B2D Lessons: Selling to Developers Isn’t Business as UsualJune 30, 2015
A few weeks ago, we read an article we really enjoyed from Tomasz Tunguz, venture capitalist at Redpoint. In a post titled The Go-To-Market Challenges Of B2D Companies, Tomasz addressed the unique business challenges most B2D companies eventually face. It was refreshing to witness a VC as aware of the B2D market specificities as him.
We have personally already refused a few VC funding opportunities: most lacked vision and understanding regarding our developer-first approach and product. Since we weren’t on the same page when we discussed growth and management, we politely refused their offers. The B2D approach isn’t a typical one, and it felt to us like many VCs didn’t get it.
In his post, Tomasz mentions that most B2D companies start to grow organically, through online word-of-mouth marketing. Eventually, though, they must integrate B2B and B2C tactics into their growth strategy (think sales, marketing and customer success teams). We have to agree with this point: content marketing and evangelization, for instance, have helped us sustain a healthy, constant growth for a long time now.
Since we’re here to sell our developer-first e-commerce solution after all, what we try to do is sell the product the way we’d like it to be sold to us. In other words: keep it as bullshitless as possible. Developers have had market power and commercial attention for a few years tops. Being developers ourselves, we believe they deserve quality attention. Only recently did they gain the respect and importance they deserve. And to say it took us a whole generation to get here.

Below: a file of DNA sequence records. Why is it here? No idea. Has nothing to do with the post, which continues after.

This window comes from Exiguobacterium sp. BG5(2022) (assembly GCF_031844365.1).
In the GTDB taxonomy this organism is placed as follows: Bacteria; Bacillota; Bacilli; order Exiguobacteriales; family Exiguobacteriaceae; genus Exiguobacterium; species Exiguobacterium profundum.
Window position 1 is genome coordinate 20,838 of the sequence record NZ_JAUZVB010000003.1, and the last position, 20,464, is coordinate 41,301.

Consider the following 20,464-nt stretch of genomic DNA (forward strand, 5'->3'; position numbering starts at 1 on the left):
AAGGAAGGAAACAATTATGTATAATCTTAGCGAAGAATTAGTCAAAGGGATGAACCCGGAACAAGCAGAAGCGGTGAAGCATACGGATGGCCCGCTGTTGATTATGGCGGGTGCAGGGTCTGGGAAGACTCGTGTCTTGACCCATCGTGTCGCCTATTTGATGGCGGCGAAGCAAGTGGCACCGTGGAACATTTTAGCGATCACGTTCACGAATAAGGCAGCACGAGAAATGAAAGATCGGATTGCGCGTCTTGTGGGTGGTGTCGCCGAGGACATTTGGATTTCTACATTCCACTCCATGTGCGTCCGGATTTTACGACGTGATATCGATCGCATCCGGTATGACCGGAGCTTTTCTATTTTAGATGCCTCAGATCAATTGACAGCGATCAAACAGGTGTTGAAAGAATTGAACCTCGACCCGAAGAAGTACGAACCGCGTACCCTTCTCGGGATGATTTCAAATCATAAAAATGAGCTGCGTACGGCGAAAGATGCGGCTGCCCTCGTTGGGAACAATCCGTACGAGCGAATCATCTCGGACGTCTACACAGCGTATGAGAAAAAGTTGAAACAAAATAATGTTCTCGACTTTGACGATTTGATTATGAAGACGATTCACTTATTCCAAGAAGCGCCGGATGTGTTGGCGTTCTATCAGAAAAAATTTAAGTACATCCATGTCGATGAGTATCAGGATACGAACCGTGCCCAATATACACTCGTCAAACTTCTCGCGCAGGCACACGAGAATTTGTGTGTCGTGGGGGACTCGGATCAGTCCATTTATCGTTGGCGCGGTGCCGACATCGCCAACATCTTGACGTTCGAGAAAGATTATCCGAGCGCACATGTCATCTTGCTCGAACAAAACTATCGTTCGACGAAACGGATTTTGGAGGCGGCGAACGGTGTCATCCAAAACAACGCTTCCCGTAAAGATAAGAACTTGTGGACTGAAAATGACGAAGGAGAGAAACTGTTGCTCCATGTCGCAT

Selling an e-commerce SaaS for developers has brought many challenges, lessons, and insights. For two years now, we’ve been swimming in this young business-to-developer universe. So today, we’re going to share three B2D lessons we’ve internalized along the way.
1. Who are your customers? Know your B2D acquisition funnel
In our early days, we chatted with Bruno Morency, founder of Context.io, one of the first Québec entrepreneurs to make some real noise on the B2D scene. One important thing he told us about was his B2D acquisition breakdown. It’s worth sharing here, in a mix of our words and his:
- First, you have a few seconds to convince the developer to give you 15 minutes of his time. Not to buy the product; just to give you 15 of his minutes.
- Once you have those 15 minutes, you need to convince the developer the product’s worth a serious try.
- Once you’ve convinced the developer, now he (or she) needs to convince either his project manager, boss or client.
Agreed: this formula can’t be applied to all B2D businesses. But still, for most of them (including us), it’s an important reality to understand. A reality that doesn’t apply to typical B2C and B2B scenarios. The conversion funnel here does not imply convincing the end-user, but a messenger, an influencer. Opting for a B2D product and strategy is believing in the power developers can have within an organization. Of course, this leap of faith doesn’t work with all developers and organizations. Some businesses are still stuck in old-school management patterns and refuse to empower the real brains in their ranks (aka the developers). Good news is those businesses are bound to be swallowed by modernity sooner or later. Developer recognition, power, and citizenship are on the rise. From a marketing point-of-view, this means an ever-growing market in size and importance.
And we end up with new acronyms, such as B2D2M (manager) or B2D2C (customer).
Takeaway: When dealing in the B2D universe, your first step is to convince the developer. Most of the time, the acquisition funnel doesn’t end there. If he (or she) need to convince a manager or a customer, try as best as you can to help him. Give him what he needs to sell your product: tools, articles, webinars, courses, demos, name it. This part is still a challenge for us at Snipcart, but we’re working on it. We have a plan. :)